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TR 45.926 (RAN6)
Solutions for GSM/EDGE Base Tranceiver Station (BTS) energy saving

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(P) V14.0.0    2017/03    60 p.
(P) V13.0.0    2015/12    58 p.

Rapporteur:  Dr. Patanapongpibul, Leo
See also:  –

Energy saving is important for operators' operational efficiency. Energy consumption is a significant operational cost factor, for example in developing markets, up to 30% of OPEX is spent on energy. For one operator group, almost 80% of base stations in Africa and India use diesel as the primary or as a backup power source. Furthermore, base stations account up to 80% of the total CO2 emissions in a mobile operator network. Many operators have a target to cut CO2 emissions as part of their environmental objectives. With increasing voice usage, data usage (e.g. introduction of smart phones, MTC devices, etc.) and more dense networks, the thirst for energy consumption is expected to increase further, hence, motivating the need for low energy base station technology. Increasing the energy efficiency of base stations or reducing the energy consumption of base stations will also facilitate the possibility for operators to power all types of base stations with alternative fuels and rely less on fossil fuels either from diesel generators or from the electricity grid.

The present document provides a study into BTS energy saving solutions. The present document analyses and evaluates different solutions to determine the benefits provided compared to the legacy BTS energy consumption.

In the scope of this study there are following solutions:
  • Reduction of Power on the BCCH carrier (potentially enabling dynamic adjustment of BCCH power)
  • Reduction of power on DL common control channels
  • Reduction of power on DL channels in dedicated mode, DTM and packet transfer mode
  • Deactivation of cells (e.g. Cell Power Down and Cell DTX like concepts as discussed in RAN [4])
  • Deactivation of other RATs in areas with multi-RAT deployments, for example, where the mobile station could assist the network to suspend/minimize specific in-use RATs at specific times of day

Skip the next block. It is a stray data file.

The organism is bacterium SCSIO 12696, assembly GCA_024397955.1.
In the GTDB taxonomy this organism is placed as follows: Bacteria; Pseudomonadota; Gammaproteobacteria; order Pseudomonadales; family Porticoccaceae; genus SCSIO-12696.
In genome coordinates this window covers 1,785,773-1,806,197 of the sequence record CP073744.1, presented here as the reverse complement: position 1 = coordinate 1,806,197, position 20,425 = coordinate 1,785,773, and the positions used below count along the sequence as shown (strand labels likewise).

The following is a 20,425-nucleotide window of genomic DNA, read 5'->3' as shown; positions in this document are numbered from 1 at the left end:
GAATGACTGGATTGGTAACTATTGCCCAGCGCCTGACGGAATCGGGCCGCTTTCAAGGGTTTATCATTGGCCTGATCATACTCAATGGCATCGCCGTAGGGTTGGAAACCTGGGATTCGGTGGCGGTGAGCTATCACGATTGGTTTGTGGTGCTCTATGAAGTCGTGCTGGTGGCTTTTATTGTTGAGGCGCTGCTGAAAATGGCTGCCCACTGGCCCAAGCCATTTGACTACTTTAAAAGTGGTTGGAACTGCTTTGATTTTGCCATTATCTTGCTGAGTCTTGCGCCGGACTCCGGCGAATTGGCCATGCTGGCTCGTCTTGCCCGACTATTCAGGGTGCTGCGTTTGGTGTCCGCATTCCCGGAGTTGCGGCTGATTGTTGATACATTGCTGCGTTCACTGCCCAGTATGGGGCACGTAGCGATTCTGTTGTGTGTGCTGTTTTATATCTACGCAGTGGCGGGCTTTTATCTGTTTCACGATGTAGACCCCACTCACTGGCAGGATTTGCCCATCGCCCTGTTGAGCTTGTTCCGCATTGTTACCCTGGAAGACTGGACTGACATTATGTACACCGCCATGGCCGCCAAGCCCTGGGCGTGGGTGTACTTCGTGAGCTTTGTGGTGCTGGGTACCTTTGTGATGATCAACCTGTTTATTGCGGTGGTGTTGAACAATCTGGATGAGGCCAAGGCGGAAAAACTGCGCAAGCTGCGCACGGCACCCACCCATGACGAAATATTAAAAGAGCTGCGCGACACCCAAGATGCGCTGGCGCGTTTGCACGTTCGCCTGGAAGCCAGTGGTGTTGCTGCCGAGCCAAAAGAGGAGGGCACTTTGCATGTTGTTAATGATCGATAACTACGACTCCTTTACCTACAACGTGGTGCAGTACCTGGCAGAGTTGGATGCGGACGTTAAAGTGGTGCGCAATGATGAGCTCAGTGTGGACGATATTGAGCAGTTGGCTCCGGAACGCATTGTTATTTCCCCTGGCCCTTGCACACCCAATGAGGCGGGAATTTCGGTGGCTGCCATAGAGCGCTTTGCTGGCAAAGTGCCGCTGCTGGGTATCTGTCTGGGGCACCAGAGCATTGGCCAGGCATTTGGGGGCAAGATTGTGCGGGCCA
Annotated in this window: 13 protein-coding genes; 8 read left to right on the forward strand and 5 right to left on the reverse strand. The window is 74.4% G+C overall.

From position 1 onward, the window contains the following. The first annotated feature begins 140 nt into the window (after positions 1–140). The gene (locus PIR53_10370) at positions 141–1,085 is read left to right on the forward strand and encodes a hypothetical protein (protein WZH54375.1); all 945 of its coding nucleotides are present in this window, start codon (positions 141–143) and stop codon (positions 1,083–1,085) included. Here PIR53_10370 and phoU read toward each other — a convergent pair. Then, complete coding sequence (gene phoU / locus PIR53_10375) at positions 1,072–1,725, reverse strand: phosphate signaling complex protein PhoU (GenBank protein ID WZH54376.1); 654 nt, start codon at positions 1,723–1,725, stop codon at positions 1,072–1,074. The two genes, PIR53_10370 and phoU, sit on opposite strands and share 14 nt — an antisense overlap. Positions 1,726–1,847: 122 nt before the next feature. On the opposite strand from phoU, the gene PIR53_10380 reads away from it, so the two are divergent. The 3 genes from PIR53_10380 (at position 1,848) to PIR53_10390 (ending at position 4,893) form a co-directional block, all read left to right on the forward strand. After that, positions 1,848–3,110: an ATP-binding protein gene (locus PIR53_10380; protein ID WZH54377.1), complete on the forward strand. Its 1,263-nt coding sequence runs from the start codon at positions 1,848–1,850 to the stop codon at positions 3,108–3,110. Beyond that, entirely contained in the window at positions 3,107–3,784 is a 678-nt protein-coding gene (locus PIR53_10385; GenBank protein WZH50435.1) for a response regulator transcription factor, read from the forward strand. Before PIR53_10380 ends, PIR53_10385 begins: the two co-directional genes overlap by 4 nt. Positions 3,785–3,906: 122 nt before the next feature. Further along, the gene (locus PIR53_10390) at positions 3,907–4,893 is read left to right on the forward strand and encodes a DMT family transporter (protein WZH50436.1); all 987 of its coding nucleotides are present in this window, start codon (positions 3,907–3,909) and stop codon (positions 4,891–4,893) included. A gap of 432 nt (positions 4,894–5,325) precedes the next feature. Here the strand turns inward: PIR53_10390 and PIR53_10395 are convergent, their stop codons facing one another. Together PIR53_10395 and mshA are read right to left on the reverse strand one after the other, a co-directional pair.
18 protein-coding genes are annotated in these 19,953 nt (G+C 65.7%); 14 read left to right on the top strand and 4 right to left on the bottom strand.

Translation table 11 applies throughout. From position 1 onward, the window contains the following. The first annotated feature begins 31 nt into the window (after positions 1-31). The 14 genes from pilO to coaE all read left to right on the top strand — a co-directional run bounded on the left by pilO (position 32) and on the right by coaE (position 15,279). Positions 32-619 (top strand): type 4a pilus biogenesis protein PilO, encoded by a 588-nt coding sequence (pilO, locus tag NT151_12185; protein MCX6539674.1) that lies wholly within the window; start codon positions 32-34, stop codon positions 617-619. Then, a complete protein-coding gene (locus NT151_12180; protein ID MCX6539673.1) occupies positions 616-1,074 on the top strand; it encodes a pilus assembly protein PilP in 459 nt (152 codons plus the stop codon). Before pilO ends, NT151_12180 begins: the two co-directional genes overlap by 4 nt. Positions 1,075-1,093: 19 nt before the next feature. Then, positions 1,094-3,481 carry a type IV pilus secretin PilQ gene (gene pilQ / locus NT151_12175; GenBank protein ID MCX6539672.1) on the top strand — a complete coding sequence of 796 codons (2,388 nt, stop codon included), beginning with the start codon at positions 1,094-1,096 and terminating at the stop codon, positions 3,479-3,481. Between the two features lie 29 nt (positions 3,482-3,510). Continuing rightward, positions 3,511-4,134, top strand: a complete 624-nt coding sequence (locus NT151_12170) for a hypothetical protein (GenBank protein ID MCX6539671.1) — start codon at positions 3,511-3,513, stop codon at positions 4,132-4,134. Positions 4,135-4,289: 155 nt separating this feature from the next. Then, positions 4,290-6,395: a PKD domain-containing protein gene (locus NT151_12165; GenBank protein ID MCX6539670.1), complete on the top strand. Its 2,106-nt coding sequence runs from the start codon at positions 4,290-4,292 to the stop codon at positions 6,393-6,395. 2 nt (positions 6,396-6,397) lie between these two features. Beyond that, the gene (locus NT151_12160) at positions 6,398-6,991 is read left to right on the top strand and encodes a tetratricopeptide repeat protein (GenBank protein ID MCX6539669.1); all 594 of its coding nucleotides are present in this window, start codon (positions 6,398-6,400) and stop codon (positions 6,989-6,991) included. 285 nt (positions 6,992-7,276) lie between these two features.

• And any other radio interface impacted power reduction solutions
The solutions will also consider the following aspects:
  • Impacts on the time for legacy and new mobile stations to gain access to service from the BTS
  • Impacts on legacy and new mobile stations to keep the ongoing service (without increasing drop rate)
  • Impacts on legacy and new mobile stations implementation and power consumption, e.g. due to reduction in DL power, cell (re-)selection performance, handover performance, etc.
  • Impacts on UL/DL coverage balance, especially to CS voice
Solutions will be considered for both BTS energy saving non-supporting and supporting mobile stations (i.e. solutions that are non-backwards compatible towards legacy mobile stations will be out of the scope of this study).

The contents of the present document when stable will determine the modifications to existing GERAN specifications.


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1   Scope   PDF-p. 6
2   References
3   Definitions, symbols and abbreviations   PDF-p. 7
4   Study Considerations   PDF-p. 8
5   Objectives   PDF-p. 9      Up
6   Common Assumptions      Up
7   Candidate Solution: BCCH Carrier Power Reduction Methodology   PDF-p. 20
8   Candidate Solution: Output Power Reduction on BCCH Carrier for GMSK   PDF-p. 27
8.4   Conclusion   PDF-p. 54
9   Summary and Conclusions   PDF-p. 55
A   Bibliography   PDF-p. 57
B   Change history   PDF-p. 58

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